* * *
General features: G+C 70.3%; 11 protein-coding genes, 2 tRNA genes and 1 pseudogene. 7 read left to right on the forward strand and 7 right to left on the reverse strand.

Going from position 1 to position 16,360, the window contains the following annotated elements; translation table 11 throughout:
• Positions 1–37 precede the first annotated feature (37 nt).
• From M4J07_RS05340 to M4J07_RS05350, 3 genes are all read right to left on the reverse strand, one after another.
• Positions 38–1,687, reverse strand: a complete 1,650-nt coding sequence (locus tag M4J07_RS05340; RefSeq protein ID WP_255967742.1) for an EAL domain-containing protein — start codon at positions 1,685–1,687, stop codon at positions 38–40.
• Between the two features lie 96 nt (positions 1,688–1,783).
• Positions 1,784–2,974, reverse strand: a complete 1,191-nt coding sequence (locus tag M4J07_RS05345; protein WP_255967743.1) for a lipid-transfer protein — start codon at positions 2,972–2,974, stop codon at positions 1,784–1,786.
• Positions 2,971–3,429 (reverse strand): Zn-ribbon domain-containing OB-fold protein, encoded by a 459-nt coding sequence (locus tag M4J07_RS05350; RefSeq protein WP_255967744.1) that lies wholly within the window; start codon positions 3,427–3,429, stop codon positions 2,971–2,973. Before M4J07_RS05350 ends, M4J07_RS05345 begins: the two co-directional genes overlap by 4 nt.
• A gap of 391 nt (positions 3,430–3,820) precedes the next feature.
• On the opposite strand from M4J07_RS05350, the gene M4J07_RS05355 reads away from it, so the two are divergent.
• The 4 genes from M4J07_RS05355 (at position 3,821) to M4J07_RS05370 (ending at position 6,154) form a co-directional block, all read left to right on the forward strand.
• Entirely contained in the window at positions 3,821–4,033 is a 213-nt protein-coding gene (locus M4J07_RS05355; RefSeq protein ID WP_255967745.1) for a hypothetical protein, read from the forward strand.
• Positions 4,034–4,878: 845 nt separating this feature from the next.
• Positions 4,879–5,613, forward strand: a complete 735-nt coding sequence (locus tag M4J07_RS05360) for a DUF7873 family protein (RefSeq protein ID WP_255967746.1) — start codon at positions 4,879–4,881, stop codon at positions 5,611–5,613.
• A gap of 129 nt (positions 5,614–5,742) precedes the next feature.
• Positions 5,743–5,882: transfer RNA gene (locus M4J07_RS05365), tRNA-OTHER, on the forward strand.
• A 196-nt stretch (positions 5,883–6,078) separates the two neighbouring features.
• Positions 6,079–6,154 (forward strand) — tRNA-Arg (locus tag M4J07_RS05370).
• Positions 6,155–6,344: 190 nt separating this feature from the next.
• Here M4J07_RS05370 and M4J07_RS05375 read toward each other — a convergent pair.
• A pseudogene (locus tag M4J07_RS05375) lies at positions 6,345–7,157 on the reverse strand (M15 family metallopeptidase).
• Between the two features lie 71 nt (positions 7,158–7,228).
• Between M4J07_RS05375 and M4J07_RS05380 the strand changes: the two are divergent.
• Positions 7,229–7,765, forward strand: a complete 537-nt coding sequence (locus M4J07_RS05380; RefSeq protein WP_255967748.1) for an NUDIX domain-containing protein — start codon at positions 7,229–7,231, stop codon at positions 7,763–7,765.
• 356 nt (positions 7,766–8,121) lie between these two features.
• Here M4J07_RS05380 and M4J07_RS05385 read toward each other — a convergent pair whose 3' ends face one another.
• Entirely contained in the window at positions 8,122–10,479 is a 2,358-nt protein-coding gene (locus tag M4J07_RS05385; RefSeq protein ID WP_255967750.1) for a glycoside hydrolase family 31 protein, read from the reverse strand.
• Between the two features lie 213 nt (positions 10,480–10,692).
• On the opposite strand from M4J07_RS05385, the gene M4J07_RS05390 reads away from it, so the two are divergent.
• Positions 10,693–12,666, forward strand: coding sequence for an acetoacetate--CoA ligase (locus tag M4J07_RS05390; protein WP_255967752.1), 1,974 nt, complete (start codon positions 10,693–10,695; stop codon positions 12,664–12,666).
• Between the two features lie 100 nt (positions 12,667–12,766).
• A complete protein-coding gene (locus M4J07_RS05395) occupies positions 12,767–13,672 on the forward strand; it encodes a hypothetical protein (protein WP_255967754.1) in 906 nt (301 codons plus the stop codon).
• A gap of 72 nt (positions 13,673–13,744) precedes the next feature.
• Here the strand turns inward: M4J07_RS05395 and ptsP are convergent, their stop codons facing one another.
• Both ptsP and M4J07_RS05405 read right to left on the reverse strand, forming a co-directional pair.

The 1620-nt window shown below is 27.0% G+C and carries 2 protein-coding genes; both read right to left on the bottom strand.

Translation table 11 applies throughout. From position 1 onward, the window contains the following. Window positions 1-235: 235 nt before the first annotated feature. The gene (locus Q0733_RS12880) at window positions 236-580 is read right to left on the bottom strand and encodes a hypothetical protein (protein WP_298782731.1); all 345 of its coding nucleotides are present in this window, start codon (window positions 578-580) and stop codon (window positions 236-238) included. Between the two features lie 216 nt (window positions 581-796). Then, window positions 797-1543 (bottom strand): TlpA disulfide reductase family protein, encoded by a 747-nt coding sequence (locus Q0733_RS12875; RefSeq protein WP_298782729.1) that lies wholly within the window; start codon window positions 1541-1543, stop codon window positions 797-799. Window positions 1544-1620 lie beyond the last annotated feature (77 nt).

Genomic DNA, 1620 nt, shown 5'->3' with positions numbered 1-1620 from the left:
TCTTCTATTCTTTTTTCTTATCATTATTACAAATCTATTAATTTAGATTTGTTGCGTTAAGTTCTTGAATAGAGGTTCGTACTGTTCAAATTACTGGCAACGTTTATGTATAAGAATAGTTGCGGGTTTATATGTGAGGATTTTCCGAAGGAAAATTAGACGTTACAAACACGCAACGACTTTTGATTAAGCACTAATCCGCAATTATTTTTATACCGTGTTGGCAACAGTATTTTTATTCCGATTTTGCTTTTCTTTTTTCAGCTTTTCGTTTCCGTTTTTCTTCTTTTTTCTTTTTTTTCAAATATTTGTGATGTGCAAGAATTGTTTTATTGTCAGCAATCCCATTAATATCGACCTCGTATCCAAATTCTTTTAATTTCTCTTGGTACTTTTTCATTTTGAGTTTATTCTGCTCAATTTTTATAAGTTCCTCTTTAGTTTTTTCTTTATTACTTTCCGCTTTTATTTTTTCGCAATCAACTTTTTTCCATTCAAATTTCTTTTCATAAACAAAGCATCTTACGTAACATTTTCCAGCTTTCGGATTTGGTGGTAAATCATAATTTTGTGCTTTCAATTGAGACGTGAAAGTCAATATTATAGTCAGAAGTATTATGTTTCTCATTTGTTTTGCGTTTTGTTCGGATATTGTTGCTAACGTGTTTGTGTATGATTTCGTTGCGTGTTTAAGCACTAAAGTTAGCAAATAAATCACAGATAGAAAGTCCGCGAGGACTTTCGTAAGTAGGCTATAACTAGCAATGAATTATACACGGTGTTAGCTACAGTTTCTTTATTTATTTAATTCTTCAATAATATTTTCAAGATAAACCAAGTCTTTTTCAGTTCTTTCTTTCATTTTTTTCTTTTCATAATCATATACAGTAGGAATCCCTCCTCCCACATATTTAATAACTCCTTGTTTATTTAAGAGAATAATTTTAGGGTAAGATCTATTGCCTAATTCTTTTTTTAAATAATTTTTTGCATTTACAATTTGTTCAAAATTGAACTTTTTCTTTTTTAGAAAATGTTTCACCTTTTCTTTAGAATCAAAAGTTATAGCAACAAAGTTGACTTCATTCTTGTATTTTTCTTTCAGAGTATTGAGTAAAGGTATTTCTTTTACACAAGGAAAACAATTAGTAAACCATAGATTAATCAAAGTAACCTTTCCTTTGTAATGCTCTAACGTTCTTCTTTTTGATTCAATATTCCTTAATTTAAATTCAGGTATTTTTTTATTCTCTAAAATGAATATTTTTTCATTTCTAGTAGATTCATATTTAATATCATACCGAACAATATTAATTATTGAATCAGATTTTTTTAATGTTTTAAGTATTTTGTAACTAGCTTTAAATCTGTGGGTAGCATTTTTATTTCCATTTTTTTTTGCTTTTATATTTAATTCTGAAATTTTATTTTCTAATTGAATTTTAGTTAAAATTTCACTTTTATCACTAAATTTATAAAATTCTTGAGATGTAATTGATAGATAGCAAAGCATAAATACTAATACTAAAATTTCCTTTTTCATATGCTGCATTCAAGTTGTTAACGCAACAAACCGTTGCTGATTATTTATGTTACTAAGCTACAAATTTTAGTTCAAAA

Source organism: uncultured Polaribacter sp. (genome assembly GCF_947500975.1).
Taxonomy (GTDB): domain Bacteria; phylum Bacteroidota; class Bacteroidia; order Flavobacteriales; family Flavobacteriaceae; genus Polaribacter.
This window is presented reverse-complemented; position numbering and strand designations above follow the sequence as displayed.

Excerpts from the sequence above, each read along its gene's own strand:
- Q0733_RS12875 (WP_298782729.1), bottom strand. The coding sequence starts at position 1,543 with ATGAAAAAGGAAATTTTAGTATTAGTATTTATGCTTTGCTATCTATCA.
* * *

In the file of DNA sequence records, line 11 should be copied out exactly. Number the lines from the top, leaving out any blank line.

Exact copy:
• The 4 genes from M4J07_RS05355 (at position 3,821) to M4J07_RS05370 (ending at position 6,154) form a co-directional block, all read left to right on the forward strand.